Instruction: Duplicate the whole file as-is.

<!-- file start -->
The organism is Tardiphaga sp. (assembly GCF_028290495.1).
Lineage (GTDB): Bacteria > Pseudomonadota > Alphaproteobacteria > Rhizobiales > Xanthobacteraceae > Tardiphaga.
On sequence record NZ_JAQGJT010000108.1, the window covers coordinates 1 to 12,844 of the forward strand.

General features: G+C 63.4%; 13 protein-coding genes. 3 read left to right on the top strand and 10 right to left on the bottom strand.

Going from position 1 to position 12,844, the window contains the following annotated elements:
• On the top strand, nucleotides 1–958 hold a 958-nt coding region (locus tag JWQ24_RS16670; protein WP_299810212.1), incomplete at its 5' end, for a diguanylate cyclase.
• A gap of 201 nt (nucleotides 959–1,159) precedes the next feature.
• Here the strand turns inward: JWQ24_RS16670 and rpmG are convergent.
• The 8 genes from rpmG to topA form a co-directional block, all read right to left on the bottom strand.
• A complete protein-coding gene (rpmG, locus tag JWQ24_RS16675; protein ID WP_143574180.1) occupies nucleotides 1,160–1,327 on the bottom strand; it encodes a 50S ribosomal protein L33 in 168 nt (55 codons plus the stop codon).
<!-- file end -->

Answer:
The organism is Tardiphaga sp. (assembly GCF_028290495.1).
Lineage (GTDB): Bacteria > Pseudomonadota > Alphaproteobacteria > Rhizobiales > Xanthobacteraceae > Tardiphaga.
On sequence record NZ_JAQGJT010000108.1, the window covers coordinates 1 to 12,844 of the forward strand.

General features: G+C 63.4%; 13 protein-coding genes. 3 read left to right on the top strand and 10 right to left on the bottom strand.

Going from position 1 to position 12,844, the window contains the following annotated elements:
• On the top strand, nucleotides 1–958 hold a 958-nt coding region (locus tag JWQ24_RS16670; protein WP_299810212.1), incomplete at its 5' end, for a diguanylate cyclase.
• A gap of 201 nt (nucleotides 959–1,159) precedes the next feature.
• Here the strand turns inward: JWQ24_RS16670 and rpmG are convergent.
• The 8 genes from rpmG to topA form a co-directional block, all read right to left on the bottom strand.
• A complete protein-coding gene (rpmG, locus tag JWQ24_RS16675; protein ID WP_143574180.1) occupies nucleotides 1,160–1,327 on the bottom strand; it encodes a 50S ribosomal protein L33 in 168 nt (55 codons plus the stop codon).